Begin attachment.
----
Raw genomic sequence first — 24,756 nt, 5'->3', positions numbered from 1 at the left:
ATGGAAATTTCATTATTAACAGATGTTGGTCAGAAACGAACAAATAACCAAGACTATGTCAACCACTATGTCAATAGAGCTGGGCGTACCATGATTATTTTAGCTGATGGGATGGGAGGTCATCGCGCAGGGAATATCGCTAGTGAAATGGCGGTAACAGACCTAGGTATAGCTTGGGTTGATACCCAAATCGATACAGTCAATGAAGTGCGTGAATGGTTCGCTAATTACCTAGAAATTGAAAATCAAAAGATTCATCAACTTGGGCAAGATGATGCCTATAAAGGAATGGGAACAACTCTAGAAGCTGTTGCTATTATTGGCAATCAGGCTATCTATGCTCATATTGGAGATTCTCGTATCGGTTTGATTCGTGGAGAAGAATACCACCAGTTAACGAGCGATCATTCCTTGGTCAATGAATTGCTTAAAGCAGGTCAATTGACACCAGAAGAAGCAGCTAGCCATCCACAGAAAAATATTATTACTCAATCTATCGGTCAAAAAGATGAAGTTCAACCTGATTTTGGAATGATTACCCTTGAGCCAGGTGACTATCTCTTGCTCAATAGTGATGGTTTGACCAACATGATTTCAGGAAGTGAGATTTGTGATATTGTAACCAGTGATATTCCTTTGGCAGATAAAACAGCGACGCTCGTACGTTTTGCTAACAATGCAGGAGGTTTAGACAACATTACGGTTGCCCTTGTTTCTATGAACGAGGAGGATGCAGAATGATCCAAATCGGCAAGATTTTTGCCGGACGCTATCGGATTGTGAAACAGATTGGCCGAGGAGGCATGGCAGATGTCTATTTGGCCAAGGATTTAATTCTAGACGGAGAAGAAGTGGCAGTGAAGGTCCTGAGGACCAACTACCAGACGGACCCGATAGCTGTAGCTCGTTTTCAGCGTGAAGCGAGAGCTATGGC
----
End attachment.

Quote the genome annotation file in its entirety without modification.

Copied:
Raw genomic sequence first — 24,756 nt, 5'->3', positions numbered from 1 at the left:
ATGGAAATTTCATTATTAACAGATGTTGGTCAGAAACGAACAAATAACCAAGACTATGTCAACCACTATGTCAATAGAGCTGGGCGTACCATGATTATTTTAGCTGATGGGATGGGAGGTCATCGCGCAGGGAATATCGCTAGTGAAATGGCGGTAACAGACCTAGGTATAGCTTGGGTTGATACCCAAATCGATACAGTCAATGAAGTGCGTGAATGGTTCGCTAATTACCTAGAAATTGAAAATCAAAAGATTCATCAACTTGGGCAAGATGATGCCTATAAAGGAATGGGAACAACTCTAGAAGCTGTTGCTATTATTGGCAATCAGGCTATCTATGCTCATATTGGAGATTCTCGTATCGGTTTGATTCGTGGAGAAGAATACCACCAGTTAACGAGCGATCATTCCTTGGTCAATGAATTGCTTAAAGCAGGTCAATTGACACCAGAAGAAGCAGCTAGCCATCCACAGAAAAATATTATTACTCAATCTATCGGTCAAAAAGATGAAGTTCAACCTGATTTTGGAATGATTACCCTTGAGCCAGGTGACTATCTCTTGCTCAATAGTGATGGTTTGACCAACATGATTTCAGGAAGTGAGATTTGTGATATTGTAACCAGTGATATTCCTTTGGCAGATAAAACAGCGACGCTCGTACGTTTTGCTAACAATGCAGGAGGTTTAGACAACATTACGGTTGCCCTTGTTTCTATGAACGAGGAGGATGCAGAATGATCCAAATCGGCAAGATTTTTGCCGGACGCTATCGGATTGTGAAACAGATTGGCCGAGGAGGCATGGCAGATGTCTATTTGGCCAAGGATTTAATTCTAGACGGAGAAGAAGTGGCAGTGAAGGTCCTGAGGACCAACTACCAGACGGACCCGATAGCTGTAGCTCGTTTTCAGCGTGAAGCGAGAGCTATGGC